Category Archives: Occasional Poetry

When a Captain’s Boat Goes Down

It occurs to me that the title of my last article may not have raised the association that I intended in the minds of many of my readers. It rewords a line from a perfectly dreadful bit of doggerel titled, “Master and Man,” written by B. M. Hecht shortly after the sinking of the Titanic. Since it isn’t widely available, I’ll reproduce it here:

Master and Man

The Captain stood where a Captain should,
For the law of the sea is grim;
The Owner romped ere his ship was swamped,
And no law bothered him.

The Captain stood where a Captain should,
When a Captain’s boat goes down,
But the Owner led when the women fled
For an Owner must not drown.

The Captain sank as a man of rank,
While the Owner turned away;
The Captain’s grave was his bridge, and brave,
He earned his seaman’s pay.

To hold your place in the ghastly face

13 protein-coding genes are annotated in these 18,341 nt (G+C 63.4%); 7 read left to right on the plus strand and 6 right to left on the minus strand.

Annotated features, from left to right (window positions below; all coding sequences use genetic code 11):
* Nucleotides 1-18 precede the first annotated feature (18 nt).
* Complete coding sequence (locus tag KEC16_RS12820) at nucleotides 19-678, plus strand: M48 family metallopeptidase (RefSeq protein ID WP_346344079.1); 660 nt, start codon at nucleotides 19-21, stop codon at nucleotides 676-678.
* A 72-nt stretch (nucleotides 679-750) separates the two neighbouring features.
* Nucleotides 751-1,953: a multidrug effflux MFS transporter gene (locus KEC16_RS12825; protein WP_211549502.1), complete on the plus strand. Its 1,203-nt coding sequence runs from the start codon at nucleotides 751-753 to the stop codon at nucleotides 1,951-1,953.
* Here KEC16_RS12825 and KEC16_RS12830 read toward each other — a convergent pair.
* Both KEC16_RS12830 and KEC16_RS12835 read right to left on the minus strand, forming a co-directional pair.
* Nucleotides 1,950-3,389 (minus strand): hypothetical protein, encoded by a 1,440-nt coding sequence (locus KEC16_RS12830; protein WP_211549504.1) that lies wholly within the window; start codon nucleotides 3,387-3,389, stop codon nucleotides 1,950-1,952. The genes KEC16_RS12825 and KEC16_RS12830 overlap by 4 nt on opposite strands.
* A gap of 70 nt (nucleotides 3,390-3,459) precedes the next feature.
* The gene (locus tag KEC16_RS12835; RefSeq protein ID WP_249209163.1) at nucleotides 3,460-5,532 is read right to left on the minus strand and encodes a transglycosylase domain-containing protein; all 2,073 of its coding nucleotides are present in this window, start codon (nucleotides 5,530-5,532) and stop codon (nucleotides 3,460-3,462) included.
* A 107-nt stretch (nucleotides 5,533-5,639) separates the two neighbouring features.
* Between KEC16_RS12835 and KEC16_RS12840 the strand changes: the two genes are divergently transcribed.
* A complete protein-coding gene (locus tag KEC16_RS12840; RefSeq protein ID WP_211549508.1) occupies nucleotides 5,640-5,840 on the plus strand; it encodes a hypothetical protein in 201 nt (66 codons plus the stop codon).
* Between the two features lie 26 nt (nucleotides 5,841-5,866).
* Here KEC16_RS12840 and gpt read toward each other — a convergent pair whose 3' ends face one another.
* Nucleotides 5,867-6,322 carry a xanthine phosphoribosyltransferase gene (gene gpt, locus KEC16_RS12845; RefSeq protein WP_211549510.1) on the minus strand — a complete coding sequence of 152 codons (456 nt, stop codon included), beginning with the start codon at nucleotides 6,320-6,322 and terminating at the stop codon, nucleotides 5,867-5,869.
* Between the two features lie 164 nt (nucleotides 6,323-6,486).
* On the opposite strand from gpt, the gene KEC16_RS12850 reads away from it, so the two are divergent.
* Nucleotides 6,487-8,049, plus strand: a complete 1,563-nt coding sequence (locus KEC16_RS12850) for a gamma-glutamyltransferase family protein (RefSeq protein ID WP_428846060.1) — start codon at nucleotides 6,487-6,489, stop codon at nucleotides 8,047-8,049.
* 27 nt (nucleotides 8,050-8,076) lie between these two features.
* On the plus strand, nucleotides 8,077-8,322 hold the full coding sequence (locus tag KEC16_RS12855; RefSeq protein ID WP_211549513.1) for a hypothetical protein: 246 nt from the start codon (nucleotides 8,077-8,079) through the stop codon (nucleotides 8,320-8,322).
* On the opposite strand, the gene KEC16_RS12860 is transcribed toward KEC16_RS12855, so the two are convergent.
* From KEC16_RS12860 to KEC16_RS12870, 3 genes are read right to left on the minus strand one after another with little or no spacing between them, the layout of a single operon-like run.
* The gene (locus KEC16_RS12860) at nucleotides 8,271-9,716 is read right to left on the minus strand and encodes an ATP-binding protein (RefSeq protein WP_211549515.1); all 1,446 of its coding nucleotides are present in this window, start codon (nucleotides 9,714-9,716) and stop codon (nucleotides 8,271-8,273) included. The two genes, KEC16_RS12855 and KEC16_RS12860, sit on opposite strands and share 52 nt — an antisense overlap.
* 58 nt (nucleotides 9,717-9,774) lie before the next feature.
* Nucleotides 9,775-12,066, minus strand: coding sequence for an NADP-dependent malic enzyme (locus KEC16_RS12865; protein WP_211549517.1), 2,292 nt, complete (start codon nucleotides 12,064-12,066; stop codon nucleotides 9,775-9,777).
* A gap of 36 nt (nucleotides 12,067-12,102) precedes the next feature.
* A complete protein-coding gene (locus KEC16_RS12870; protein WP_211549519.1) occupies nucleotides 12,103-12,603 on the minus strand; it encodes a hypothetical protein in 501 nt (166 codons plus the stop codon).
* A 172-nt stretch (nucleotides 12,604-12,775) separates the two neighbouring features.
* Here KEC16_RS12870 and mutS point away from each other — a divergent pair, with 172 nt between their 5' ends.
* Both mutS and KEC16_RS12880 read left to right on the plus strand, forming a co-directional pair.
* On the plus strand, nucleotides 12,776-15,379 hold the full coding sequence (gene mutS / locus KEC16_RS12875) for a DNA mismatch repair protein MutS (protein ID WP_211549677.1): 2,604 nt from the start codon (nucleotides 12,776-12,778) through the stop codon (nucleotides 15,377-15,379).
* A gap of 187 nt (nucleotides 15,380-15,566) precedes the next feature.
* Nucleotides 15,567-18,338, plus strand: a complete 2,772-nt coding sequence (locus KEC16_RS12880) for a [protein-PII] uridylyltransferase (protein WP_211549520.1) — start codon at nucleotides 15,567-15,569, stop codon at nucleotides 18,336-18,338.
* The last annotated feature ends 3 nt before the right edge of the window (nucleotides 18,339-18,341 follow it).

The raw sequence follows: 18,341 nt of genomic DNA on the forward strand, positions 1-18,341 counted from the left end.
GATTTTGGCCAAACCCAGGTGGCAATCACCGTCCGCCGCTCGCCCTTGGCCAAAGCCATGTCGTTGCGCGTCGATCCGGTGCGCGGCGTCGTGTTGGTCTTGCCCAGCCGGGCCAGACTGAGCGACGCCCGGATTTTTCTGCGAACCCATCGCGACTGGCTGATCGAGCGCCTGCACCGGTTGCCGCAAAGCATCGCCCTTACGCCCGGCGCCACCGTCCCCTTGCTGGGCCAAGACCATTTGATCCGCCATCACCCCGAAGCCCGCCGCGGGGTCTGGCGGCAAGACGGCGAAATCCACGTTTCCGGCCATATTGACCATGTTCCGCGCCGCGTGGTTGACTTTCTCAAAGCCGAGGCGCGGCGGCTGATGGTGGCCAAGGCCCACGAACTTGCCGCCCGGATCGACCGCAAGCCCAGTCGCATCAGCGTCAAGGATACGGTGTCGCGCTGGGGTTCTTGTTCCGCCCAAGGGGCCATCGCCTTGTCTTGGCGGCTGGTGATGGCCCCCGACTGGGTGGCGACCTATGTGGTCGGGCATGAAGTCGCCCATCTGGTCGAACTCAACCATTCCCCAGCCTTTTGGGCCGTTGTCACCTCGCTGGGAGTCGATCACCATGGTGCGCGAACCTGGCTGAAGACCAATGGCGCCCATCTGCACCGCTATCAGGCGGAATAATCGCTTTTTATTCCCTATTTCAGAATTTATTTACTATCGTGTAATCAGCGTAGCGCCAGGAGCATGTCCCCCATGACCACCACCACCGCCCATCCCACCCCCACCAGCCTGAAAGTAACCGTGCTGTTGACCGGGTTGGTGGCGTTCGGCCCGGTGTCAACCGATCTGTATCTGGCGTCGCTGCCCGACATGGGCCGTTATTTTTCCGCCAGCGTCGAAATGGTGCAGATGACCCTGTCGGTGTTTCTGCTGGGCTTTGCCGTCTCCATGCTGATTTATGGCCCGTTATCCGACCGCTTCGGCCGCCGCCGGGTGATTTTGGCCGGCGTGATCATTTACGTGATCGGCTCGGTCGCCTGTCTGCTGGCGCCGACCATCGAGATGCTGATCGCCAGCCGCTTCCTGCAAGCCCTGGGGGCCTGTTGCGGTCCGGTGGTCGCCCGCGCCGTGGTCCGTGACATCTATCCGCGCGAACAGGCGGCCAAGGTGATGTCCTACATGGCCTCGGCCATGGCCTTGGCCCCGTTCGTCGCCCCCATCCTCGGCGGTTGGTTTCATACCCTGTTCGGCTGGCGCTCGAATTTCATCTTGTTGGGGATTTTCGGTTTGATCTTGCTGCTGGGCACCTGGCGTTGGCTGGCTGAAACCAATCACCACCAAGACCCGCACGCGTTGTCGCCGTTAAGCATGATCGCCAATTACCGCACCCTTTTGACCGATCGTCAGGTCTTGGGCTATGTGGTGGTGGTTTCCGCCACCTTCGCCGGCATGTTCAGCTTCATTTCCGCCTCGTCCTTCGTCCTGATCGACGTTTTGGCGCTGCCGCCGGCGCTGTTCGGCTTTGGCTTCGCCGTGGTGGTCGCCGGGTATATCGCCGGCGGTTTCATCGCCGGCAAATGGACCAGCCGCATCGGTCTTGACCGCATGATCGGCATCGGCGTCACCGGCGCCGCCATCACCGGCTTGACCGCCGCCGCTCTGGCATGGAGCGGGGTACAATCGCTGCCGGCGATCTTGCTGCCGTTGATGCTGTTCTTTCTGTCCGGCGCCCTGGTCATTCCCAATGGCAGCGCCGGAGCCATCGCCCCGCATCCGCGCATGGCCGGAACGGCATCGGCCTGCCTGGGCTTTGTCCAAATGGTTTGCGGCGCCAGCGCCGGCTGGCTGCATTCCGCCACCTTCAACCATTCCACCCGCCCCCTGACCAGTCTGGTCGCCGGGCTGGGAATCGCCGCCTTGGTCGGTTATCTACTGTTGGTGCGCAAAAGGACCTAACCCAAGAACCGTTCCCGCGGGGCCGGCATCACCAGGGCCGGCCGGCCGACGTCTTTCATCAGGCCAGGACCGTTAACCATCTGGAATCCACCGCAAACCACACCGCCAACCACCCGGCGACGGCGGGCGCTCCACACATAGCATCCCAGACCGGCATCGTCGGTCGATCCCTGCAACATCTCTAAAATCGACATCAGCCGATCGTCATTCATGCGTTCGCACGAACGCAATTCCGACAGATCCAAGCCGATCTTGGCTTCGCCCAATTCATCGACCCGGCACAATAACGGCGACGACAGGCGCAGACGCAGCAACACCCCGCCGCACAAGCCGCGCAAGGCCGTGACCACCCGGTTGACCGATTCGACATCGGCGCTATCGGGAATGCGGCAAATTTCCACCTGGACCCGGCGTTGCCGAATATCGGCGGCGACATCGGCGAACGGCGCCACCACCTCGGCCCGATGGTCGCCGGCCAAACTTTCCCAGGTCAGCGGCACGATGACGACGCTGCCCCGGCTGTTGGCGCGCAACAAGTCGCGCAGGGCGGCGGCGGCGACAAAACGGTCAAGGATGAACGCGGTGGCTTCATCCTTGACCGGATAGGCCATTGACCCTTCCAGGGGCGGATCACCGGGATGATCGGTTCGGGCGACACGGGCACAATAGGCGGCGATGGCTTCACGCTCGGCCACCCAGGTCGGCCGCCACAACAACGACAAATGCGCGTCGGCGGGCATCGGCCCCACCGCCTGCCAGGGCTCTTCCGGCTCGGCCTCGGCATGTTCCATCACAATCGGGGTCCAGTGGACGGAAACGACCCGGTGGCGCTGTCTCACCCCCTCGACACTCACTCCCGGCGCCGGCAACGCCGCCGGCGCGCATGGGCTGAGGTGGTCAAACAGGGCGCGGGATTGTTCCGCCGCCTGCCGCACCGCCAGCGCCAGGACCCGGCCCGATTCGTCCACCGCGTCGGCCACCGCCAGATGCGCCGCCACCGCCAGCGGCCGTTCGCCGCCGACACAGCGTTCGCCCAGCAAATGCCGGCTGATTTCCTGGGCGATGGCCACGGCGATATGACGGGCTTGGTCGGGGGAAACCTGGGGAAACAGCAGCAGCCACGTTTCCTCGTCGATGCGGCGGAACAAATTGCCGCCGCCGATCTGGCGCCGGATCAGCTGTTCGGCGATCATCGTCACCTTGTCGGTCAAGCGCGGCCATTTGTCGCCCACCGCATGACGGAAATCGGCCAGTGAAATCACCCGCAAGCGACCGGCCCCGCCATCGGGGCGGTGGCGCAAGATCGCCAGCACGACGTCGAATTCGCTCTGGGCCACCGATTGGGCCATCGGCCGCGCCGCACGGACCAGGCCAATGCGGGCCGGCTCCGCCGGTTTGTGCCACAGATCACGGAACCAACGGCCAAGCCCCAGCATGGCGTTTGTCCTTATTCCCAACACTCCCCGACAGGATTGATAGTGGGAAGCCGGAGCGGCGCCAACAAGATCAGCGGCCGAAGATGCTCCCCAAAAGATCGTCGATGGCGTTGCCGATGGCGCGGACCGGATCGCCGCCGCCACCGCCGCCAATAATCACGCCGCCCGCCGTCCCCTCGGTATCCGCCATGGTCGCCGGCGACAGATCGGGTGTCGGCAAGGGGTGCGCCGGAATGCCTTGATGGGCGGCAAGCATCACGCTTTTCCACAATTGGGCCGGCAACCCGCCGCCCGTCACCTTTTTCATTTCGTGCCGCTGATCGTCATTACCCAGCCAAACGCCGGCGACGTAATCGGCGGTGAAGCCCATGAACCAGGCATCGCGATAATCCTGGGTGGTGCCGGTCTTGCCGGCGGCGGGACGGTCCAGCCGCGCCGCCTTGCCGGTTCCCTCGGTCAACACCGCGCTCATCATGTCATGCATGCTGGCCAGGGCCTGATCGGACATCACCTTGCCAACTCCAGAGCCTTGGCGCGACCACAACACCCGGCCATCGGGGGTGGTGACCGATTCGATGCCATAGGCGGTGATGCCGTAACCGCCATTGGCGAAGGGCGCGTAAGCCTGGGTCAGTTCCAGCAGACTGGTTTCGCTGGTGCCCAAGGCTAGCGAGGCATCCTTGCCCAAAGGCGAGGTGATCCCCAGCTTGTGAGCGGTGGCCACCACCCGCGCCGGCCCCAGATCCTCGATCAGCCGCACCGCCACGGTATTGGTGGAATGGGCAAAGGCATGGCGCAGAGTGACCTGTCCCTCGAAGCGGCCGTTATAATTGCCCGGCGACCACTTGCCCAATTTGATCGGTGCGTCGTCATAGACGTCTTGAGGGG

Of Death on the sea at night
Is a seaman’s job, but to flee with the mob
Is an Owner’s noble right.

Oy, that’s bad verse, but as Oscar Wilde told us about such things, it is sincere and ought to be read aloud in the halls of power daily.

Remembering the 11th of September 2001

The following is an occasional poem that I wrote Thursday morning, the 13th of September 2001.  At the time, I had been working on a science fiction novella about the water ice on the Moon, and during that week, I was trying to write five pages to read at my writers’ group that met on Fridays, but after the terrorist attacks, no words would come.  Until, that is, this poem popped out.  I wrote it in a flurry and have made only minor changes since then.  (This is one example of why the Muses feel real to me.)

I’m interested in the opinions that my readers have about this poem.  Here it is:

Blue morning over Manhattan rises
As the summer turns to fall.
Below, two towers, drawing all
The world, are reaching toward the sky.

Two towers, each the counterpart—
A bit of steel and a bit of clay,
Not angels, no, nor demons they—
Are both within the city’s heart.

One will ask what have we done,
And one will ask what will we do,
But where we stand decides the view
That can be seen beneath the sun.

Rising, rising, seeking light,
Two towers rise to hide the dark,
But darkness leaves its dyeing mark,
And day must fight against the night